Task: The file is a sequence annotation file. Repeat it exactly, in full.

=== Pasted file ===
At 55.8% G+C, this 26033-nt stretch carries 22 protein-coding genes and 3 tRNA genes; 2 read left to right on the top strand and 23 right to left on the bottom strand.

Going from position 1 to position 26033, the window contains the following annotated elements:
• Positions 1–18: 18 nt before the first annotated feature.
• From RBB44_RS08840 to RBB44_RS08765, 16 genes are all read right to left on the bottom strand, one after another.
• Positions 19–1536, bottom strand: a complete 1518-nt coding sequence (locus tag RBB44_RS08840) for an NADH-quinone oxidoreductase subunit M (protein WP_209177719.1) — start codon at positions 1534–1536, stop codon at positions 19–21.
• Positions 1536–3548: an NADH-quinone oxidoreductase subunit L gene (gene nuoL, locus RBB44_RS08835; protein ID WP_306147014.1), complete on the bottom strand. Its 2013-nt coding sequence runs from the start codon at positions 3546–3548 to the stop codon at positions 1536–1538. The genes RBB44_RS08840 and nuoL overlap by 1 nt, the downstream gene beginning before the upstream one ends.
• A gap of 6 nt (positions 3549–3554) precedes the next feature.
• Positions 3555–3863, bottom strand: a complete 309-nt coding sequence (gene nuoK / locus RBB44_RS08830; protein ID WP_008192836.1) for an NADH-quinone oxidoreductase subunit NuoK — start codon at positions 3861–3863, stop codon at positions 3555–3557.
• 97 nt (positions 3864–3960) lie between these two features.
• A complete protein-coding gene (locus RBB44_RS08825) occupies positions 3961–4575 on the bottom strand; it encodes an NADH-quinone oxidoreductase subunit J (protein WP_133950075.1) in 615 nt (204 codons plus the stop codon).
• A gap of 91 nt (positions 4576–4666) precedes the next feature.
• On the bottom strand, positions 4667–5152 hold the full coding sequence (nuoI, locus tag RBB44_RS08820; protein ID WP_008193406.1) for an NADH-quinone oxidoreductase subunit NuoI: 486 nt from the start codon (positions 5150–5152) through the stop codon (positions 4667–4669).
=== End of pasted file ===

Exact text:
At 55.8% G+C, this 26033-nt stretch carries 22 protein-coding genes and 3 tRNA genes; 2 read left to right on the top strand and 23 right to left on the bottom strand.

Going from position 1 to position 26033, the window contains the following annotated elements:
• Positions 1–18: 18 nt before the first annotated feature.
• From RBB44_RS08840 to RBB44_RS08765, 16 genes are all read right to left on the bottom strand, one after another.
• Positions 19–1536, bottom strand: a complete 1518-nt coding sequence (locus tag RBB44_RS08840) for an NADH-quinone oxidoreductase subunit M (protein WP_209177719.1) — start codon at positions 1534–1536, stop codon at positions 19–21.
• Positions 1536–3548: an NADH-quinone oxidoreductase subunit L gene (gene nuoL, locus RBB44_RS08835; protein ID WP_306147014.1), complete on the bottom strand. Its 2013-nt coding sequence runs from the start codon at positions 3546–3548 to the stop codon at positions 1536–1538. The genes RBB44_RS08840 and nuoL overlap by 1 nt, the downstream gene beginning before the upstream one ends.
• A gap of 6 nt (positions 3549–3554) precedes the next feature.
• Positions 3555–3863, bottom strand: a complete 309-nt coding sequence (gene nuoK / locus RBB44_RS08830; protein ID WP_008192836.1) for an NADH-quinone oxidoreductase subunit NuoK — start codon at positions 3861–3863, stop codon at positions 3555–3557.
• 97 nt (positions 3864–3960) lie between these two features.
• A complete protein-coding gene (locus RBB44_RS08825) occupies positions 3961–4575 on the bottom strand; it encodes an NADH-quinone oxidoreductase subunit J (protein WP_133950075.1) in 615 nt (204 codons plus the stop codon).
• A gap of 91 nt (positions 4576–4666) precedes the next feature.
• On the bottom strand, positions 4667–5152 hold the full coding sequence (nuoI, locus tag RBB44_RS08820; protein ID WP_008193406.1) for an NADH-quinone oxidoreductase subunit NuoI: 486 nt from the start codon (positions 5150–5152) through the stop codon (positions 4667–4669).